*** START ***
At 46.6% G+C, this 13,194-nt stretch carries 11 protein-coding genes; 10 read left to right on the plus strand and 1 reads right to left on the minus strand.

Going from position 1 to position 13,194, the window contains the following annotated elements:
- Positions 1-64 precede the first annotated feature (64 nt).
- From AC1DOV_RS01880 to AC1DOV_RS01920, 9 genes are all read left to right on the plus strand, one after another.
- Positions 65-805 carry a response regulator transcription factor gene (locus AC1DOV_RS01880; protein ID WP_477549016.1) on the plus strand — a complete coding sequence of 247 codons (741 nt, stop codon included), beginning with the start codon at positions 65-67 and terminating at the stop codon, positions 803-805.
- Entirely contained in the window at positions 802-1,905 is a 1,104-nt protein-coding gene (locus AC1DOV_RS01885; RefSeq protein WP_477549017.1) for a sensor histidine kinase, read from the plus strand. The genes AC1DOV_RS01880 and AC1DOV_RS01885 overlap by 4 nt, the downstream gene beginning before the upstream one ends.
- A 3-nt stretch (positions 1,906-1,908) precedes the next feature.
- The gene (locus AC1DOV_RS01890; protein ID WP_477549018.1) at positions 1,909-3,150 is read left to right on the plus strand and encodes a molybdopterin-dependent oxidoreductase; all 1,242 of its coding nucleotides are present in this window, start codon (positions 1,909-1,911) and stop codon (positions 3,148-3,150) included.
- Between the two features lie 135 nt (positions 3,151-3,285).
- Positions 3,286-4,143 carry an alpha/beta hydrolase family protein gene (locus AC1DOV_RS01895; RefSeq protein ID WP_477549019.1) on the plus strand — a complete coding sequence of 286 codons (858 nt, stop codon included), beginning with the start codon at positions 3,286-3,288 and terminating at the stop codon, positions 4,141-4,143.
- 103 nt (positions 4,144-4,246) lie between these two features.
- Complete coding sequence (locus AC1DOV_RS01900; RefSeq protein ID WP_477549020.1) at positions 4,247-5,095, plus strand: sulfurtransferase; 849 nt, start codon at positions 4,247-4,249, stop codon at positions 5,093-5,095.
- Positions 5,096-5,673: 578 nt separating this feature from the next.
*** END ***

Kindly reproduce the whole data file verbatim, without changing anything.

At 46.6% G+C, this 13,194-nt stretch carries 11 protein-coding genes; 10 read left to right on the plus strand and 1 reads right to left on the minus strand.

Going from position 1 to position 13,194, the window contains the following annotated elements:
- Positions 1-64 precede the first annotated feature (64 nt).
- From AC1DOV_RS01880 to AC1DOV_RS01920, 9 genes are all read left to right on the plus strand, one after another.
- Positions 65-805 carry a response regulator transcription factor gene (locus AC1DOV_RS01880; protein ID WP_477549016.1) on the plus strand — a complete coding sequence of 247 codons (741 nt, stop codon included), beginning with the start codon at positions 65-67 and terminating at the stop codon, positions 803-805.
- Entirely contained in the window at positions 802-1,905 is a 1,104-nt protein-coding gene (locus AC1DOV_RS01885; RefSeq protein WP_477549017.1) for a sensor histidine kinase, read from the plus strand. The genes AC1DOV_RS01880 and AC1DOV_RS01885 overlap by 4 nt, the downstream gene beginning before the upstream one ends.
- A 3-nt stretch (positions 1,906-1,908) precedes the next feature.
- The gene (locus AC1DOV_RS01890; protein ID WP_477549018.1) at positions 1,909-3,150 is read left to right on the plus strand and encodes a molybdopterin-dependent oxidoreductase; all 1,242 of its coding nucleotides are present in this window, start codon (positions 1,909-1,911) and stop codon (positions 3,148-3,150) included.
- Between the two features lie 135 nt (positions 3,151-3,285).
- Positions 3,286-4,143 carry an alpha/beta hydrolase family protein gene (locus AC1DOV_RS01895; RefSeq protein ID WP_477549019.1) on the plus strand — a complete coding sequence of 286 codons (858 nt, stop codon included), beginning with the start codon at positions 3,286-3,288 and terminating at the stop codon, positions 4,141-4,143.
- 103 nt (positions 4,144-4,246) lie between these two features.
- Complete coding sequence (locus AC1DOV_RS01900; RefSeq protein ID WP_477549020.1) at positions 4,247-5,095, plus strand: sulfurtransferase; 849 nt, start codon at positions 4,247-4,249, stop codon at positions 5,093-5,095.
- Positions 5,096-5,673: 578 nt separating this feature from the next.